Whether complement activation occurred on the surface of the microparticles themselves, or whether it had occurred on cells from which the microparticles had subsequently been released by blebbing of the surface membrane, is a question that still remains open. In experiments with apoptotic keratinocytes and endothelial cells in vitro, C1q was shown to bind specifically to surface blebs, regions about to be released as “microparticles.”10,42 On the other hand, Gasser et al have shown that isolated microparticles from in vitro activated neutrophil granulocytes are also capable of binding C1q, C4, and C3.20,21 Based on these in vitro data, it is likely that both in vitro and in vivo, the processes of microparticle formation and complement activation overlap, with complement activation occurring both on the cell surface and on the released microparticles. Nevertheless, indisputably proving this in vivo will require further investigations. At the same time, the question also arises whether microparticles might be more or less potent complement activators compared to their mother cells. Such data are not yet available. We presume that not only the overall area of the membrane surface available (numbers of microparticles and their surface area), but also the differing antigenic and lipid composition of microparticles compared to their mother cells43,44,45,46 influence their relative potency.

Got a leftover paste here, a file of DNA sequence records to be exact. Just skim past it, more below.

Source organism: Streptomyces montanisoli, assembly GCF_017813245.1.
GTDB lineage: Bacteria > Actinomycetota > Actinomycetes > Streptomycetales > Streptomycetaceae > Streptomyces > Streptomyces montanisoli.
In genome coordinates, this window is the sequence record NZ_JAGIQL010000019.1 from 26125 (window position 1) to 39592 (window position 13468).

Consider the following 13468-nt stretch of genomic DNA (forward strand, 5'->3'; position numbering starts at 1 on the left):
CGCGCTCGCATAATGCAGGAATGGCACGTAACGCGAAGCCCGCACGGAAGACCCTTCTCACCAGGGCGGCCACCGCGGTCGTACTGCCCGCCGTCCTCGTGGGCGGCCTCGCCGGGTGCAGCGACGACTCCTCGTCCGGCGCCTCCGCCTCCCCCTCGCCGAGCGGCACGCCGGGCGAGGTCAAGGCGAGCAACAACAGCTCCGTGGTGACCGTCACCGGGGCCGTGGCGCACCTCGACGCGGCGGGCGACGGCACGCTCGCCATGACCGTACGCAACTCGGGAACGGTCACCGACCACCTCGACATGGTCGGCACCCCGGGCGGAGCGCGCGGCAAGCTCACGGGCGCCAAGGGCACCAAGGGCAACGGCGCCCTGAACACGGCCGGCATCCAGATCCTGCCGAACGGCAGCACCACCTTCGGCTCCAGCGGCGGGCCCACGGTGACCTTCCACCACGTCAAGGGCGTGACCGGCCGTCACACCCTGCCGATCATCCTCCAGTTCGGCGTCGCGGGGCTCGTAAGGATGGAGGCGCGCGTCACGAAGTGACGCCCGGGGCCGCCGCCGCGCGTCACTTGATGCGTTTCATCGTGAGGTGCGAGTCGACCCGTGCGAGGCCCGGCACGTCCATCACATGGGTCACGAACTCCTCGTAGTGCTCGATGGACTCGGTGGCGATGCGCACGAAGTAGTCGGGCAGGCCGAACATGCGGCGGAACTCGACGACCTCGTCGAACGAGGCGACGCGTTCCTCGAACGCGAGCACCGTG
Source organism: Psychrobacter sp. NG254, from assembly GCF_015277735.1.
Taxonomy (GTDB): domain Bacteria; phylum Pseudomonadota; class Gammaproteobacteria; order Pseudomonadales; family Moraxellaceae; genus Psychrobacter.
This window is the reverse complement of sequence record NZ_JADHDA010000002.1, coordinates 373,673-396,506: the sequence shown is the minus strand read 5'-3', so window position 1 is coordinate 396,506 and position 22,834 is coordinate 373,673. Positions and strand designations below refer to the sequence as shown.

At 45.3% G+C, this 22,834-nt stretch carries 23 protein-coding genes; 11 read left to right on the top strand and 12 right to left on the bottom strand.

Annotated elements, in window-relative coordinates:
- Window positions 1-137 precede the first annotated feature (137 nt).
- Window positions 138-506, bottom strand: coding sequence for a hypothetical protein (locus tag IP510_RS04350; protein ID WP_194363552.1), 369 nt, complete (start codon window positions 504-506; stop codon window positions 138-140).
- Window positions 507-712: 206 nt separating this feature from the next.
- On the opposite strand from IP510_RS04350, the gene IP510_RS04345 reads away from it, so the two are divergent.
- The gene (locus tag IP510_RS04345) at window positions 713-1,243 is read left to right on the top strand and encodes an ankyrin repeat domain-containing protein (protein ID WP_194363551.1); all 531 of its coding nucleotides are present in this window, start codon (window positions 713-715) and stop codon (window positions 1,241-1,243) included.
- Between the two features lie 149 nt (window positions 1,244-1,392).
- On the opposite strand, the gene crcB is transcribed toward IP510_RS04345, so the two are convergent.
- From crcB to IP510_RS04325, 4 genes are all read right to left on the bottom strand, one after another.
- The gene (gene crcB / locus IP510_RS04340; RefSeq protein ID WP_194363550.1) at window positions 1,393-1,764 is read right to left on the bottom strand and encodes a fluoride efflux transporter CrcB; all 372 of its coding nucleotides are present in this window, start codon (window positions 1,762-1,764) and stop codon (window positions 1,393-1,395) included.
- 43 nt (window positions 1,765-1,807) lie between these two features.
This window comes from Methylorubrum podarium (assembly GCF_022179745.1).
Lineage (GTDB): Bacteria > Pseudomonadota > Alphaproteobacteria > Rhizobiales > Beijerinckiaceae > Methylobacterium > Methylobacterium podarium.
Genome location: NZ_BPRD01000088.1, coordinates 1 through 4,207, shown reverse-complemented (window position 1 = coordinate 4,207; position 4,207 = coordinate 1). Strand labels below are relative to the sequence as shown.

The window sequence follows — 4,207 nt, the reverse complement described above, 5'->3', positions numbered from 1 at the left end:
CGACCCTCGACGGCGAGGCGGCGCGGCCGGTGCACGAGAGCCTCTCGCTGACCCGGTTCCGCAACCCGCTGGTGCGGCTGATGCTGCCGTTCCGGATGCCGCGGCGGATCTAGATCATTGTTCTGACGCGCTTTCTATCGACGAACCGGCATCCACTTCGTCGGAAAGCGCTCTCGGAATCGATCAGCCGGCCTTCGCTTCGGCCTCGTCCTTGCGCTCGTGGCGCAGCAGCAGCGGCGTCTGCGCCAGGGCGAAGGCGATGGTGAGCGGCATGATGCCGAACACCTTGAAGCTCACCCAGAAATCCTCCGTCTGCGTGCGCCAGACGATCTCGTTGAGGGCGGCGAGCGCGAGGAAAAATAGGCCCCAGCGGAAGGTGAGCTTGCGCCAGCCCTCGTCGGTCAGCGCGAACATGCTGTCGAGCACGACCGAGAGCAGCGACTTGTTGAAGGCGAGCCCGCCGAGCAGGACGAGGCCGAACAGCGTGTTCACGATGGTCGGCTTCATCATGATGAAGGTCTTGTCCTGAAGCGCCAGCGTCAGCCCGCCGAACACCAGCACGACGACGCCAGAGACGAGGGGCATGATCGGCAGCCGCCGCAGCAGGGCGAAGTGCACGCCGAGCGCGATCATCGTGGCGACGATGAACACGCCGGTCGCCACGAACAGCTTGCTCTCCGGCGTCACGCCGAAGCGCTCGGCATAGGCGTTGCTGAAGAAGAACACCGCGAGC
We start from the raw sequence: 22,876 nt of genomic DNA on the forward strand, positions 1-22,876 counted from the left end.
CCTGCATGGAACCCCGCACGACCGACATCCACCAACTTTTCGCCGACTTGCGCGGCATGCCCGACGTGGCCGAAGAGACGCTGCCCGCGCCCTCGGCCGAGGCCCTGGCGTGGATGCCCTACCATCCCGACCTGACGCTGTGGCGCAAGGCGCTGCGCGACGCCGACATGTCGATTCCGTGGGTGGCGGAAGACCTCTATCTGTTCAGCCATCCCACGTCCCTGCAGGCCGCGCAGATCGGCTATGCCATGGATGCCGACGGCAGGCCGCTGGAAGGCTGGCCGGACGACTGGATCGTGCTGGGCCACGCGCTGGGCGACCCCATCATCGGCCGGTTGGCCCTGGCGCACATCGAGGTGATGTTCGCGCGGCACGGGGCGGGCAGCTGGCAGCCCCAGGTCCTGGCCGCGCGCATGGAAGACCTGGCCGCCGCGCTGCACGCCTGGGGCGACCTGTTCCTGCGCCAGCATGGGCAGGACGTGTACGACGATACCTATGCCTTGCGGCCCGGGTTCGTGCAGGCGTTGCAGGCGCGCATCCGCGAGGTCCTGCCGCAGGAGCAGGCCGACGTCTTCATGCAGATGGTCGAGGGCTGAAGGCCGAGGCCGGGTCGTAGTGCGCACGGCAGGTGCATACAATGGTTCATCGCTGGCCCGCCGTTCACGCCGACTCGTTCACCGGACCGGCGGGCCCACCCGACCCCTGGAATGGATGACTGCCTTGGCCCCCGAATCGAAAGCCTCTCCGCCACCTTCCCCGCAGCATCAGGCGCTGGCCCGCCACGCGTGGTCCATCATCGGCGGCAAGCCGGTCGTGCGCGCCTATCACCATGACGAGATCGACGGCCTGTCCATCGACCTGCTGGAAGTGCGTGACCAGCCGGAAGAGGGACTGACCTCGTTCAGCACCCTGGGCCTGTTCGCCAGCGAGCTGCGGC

In conclusion, this study demonstrates for the first time the presence of bound complement components and complement activator molecules on the surface of microparticles ex vivo. Our data support the concept that cell‐derived microparticles can activate the classical pathway of complement in vivo, and suggest that microparticles may contribute to the pathogenesis of RA by activation of the complement system, especially in the inflamed synovial compartment.
CRP - C‐reactive protein
DMARDs - disease‐modifying antirheumatic drugs
ESR - erythrocyte sedimentation rate
Ig - immunoglobulin
IL - interleukin
MBL - mannan‐binding lectin
MCP - monocyte chemoattractant protein
PBS - phosphate‐buffered saline
PE - phosphatidylethanolamine
PS - phosphatidylserine
RA - rheumatoid arthritis
SAP - serum amyloid P component
SLE - systemic lupus erythematosus
sPLA2 - secretory phospholipase A2
Competing interests: None.